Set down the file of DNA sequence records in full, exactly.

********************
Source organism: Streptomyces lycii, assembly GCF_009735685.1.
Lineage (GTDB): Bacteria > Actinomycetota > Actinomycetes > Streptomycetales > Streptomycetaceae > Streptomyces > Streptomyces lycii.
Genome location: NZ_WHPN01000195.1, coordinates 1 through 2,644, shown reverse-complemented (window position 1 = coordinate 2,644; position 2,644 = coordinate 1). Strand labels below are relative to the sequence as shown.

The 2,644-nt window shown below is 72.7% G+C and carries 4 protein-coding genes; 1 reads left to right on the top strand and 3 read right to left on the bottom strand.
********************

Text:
Source organism: Streptomyces lycii, assembly GCF_009735685.1.
Lineage (GTDB): Bacteria > Actinomycetota > Actinomycetes > Streptomycetales > Streptomycetaceae > Streptomyces > Streptomyces lycii.
Genome location: NZ_WHPN01000195.1, coordinates 1 through 2,644, shown reverse-complemented (window position 1 = coordinate 2,644; position 2,644 = coordinate 1). Strand labels below are relative to the sequence as shown.

The 2,644-nt window shown below is 72.7% G+C and carries 4 protein-coding genes; 1 reads left to right on the top strand and 3 read right to left on the bottom strand.